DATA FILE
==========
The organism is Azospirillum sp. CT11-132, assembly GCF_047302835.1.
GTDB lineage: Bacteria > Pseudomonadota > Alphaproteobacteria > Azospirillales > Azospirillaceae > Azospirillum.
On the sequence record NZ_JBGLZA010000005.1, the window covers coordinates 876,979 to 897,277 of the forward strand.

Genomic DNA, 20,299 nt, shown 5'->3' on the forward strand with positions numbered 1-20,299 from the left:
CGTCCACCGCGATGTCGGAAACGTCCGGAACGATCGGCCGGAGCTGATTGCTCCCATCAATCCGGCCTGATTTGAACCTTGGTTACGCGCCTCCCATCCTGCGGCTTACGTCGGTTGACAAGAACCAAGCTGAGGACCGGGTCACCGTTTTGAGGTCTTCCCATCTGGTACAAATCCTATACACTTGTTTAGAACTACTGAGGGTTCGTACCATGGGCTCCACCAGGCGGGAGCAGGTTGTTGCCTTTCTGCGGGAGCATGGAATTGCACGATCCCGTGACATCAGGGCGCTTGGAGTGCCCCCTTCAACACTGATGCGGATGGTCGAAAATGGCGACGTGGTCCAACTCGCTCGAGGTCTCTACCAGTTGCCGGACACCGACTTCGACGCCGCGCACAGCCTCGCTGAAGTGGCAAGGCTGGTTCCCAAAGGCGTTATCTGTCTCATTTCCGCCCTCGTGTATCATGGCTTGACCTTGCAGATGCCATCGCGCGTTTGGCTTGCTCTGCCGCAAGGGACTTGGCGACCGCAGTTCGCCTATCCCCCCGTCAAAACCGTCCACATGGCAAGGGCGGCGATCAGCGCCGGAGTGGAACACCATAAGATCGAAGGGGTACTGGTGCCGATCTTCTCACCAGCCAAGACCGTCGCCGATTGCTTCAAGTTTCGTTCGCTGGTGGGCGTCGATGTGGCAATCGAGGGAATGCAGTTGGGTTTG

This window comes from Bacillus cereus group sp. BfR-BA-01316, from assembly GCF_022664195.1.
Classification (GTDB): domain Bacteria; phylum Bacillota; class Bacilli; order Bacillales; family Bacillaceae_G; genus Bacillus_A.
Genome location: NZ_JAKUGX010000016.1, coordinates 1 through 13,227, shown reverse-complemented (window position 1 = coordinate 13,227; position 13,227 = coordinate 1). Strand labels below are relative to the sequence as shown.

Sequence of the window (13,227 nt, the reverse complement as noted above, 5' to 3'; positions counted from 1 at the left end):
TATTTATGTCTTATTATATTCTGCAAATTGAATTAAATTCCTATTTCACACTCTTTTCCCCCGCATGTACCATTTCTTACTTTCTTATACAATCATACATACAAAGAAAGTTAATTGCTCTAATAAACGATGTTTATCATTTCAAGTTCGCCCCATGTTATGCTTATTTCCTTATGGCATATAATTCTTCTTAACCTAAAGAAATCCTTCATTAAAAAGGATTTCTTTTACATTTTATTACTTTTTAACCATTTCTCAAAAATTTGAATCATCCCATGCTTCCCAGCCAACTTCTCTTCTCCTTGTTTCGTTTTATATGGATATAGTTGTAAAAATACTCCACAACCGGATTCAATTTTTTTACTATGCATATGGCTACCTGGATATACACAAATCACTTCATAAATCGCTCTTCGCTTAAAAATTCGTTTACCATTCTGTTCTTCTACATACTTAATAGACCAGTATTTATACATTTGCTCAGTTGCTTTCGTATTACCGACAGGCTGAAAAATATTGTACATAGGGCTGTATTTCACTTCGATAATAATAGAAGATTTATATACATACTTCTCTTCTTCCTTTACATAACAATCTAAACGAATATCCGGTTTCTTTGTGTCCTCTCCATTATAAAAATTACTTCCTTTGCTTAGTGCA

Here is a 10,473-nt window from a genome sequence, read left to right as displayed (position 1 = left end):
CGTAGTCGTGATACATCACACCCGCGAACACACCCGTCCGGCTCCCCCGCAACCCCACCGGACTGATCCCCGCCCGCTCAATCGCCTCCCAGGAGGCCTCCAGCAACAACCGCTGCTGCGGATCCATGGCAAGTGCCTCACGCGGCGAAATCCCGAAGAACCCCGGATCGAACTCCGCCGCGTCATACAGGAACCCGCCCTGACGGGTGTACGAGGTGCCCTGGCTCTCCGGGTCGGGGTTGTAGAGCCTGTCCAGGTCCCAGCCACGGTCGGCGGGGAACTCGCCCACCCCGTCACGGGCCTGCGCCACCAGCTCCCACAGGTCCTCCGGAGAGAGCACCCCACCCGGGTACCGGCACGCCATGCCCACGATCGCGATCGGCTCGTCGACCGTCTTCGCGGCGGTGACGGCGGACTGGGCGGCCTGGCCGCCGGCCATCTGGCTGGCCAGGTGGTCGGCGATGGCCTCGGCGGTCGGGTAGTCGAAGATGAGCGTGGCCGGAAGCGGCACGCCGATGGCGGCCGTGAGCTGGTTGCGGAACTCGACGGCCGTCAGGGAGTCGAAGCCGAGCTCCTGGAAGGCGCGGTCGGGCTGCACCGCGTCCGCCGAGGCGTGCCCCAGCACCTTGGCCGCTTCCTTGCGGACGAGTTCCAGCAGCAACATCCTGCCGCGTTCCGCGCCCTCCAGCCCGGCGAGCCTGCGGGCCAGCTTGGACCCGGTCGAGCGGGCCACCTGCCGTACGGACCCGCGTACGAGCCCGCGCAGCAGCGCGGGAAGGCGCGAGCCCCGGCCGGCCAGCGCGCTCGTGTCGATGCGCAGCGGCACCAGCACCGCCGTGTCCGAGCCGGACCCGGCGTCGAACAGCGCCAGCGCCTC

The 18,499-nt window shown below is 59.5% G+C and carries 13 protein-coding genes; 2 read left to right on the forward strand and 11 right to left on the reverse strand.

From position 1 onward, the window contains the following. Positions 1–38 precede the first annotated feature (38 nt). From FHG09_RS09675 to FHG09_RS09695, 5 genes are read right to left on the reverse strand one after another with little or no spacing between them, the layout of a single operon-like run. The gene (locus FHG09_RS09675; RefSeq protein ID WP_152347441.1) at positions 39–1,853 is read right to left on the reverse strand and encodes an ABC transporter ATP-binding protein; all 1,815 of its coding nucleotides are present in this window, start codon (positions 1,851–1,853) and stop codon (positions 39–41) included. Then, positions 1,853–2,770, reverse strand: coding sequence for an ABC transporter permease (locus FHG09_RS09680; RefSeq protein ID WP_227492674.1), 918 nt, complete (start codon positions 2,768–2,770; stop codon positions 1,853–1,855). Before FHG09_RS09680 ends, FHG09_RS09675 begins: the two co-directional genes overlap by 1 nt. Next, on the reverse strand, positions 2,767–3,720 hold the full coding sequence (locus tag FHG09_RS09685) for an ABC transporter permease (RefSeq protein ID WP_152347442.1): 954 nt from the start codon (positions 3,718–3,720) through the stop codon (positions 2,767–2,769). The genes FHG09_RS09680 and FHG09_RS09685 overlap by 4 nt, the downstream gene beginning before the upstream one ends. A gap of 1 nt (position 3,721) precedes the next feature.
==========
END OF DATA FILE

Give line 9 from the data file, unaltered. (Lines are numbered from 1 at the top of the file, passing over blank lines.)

Sequence of the window (13,227 nt, the reverse complement as noted above, 5' to 3'; positions counted from 1 at the left end):